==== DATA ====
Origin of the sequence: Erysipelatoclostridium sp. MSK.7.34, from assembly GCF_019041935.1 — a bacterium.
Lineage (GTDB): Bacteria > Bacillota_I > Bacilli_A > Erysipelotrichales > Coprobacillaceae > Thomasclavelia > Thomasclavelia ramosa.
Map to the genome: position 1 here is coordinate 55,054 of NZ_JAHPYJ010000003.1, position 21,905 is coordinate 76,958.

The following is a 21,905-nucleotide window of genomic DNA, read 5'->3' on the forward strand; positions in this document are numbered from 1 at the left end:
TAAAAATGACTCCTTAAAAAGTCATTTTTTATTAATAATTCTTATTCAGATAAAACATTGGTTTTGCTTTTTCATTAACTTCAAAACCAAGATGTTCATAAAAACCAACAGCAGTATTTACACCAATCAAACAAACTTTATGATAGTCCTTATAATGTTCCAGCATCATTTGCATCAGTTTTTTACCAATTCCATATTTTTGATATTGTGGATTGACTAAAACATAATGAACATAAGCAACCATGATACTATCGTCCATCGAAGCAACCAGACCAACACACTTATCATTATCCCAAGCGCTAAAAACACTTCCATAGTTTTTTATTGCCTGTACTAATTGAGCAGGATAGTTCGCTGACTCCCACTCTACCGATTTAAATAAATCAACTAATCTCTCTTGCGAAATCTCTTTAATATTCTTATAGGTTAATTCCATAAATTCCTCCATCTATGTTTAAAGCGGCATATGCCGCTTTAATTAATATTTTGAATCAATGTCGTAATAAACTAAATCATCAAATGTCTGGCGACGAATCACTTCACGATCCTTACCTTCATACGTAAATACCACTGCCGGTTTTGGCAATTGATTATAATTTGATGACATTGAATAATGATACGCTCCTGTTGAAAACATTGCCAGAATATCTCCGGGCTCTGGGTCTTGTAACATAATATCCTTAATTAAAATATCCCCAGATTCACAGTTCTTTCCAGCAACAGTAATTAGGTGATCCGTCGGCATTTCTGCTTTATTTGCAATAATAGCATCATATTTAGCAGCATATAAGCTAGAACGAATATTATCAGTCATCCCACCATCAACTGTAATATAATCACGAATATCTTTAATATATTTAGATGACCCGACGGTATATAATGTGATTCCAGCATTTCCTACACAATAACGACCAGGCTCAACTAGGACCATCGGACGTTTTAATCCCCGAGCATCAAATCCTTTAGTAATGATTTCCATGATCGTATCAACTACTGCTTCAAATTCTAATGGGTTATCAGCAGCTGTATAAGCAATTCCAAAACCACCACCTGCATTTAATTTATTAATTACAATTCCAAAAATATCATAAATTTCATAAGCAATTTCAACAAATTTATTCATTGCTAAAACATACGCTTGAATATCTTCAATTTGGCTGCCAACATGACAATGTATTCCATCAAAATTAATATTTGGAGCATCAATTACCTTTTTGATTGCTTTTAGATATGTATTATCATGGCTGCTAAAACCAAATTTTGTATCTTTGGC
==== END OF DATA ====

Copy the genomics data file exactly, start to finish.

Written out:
Origin of the sequence: Erysipelatoclostridium sp. MSK.7.34, from assembly GCF_019041935.1 — a bacterium.
Lineage (GTDB): Bacteria > Bacillota_I > Bacilli_A > Erysipelotrichales > Coprobacillaceae > Thomasclavelia > Thomasclavelia ramosa.
Map to the genome: position 1 here is coordinate 55,054 of NZ_JAHPYJ010000003.1, position 21,905 is coordinate 76,958.

The following is a 21,905-nucleotide window of genomic DNA, read 5'->3' on the forward strand; positions in this document are numbered from 1 at the left end:
TAAAAATGACTCCTTAAAAAGTCATTTTTTATTAATAATTCTTATTCAGATAAAACATTGGTTTTGCTTTTTCATTAACTTCAAAACCAAGATGTTCATAAAAACCAACAGCAGTATTTACACCAATCAAACAAACTTTATGATAGTCCTTATAATGTTCCAGCATCATTTGCATCAGTTTTTTACCAATTCCATATTTTTGATATTGTGGATTGACTAAAACATAATGAACATAAGCAACCATGATACTATCGTCCATCGAAGCAACCAGACCAACACACTTATCATTATCCCAAGCGCTAAAAACACTTCCATAGTTTTTTATTGCCTGTACTAATTGAGCAGGATAGTTCGCTGACTCCCACTCTACCGATTTAAATAAATCAACTAATCTCTCTTGCGAAATCTCTTTAATATTCTTATAGGTTAATTCCATAAATTCCTCCATCTATGTTTAAAGCGGCATATGCCGCTTTAATTAATATTTTGAATCAATGTCGTAATAAACTAAATCATCAAATGTCTGGCGACGAATCACTTCACGATCCTTACCTTCATACGTAAATACCACTGCCGGTTTTGGCAATTGATTATAATTTGATGACATTGAATAATGATACGCTCCTGTTGAAAACATTGCCAGAATATCTCCGGGCTCTGGGTCTTGTAACATAATATCCTTAATTAAAATATCCCCAGATTCACAGTTCTTTCCAGCAACAGTAATTAGGTGATCCGTCGGCATTTCTGCTTTATTTGCAATAATAGCATCATATTTAGCAGCATATAAGCTAGAACGAATATTATCAGTCATCCCACCATCAACTGTAATATAATCACGAATATCTTTAATATATTTAGATGACCCGACGGTATATAATGTGATTCCAGCATTTCCTACACAATAACGACCAGGCTCAACTAGGACCATCGGACGTTTTAATCCCCGAGCATCAAATCCTTTAGTAATGATTTCCATGATCGTATCAACTACTGCTTCAAATTCTAATGGGTTATCAGCAGCTGTATAAGCAATTCCAAAACCACCACCTGCATTTAATTTATTAATTACAATTCCAAAAATATCATAAATTTCATAAGCAATTTCAACAAATTTATTCATTGCTAAAACATACGCTTGAATATCTTCAATTTGGCTGCCAACATGACAATGTATTCCATCAAAATTAATATTTGGAGCATCAATTACCTTTTTGATTGCTTTTAGATATGTATTATCATGGCTGCTAAAACCAAATTTTGTATCTTTGGC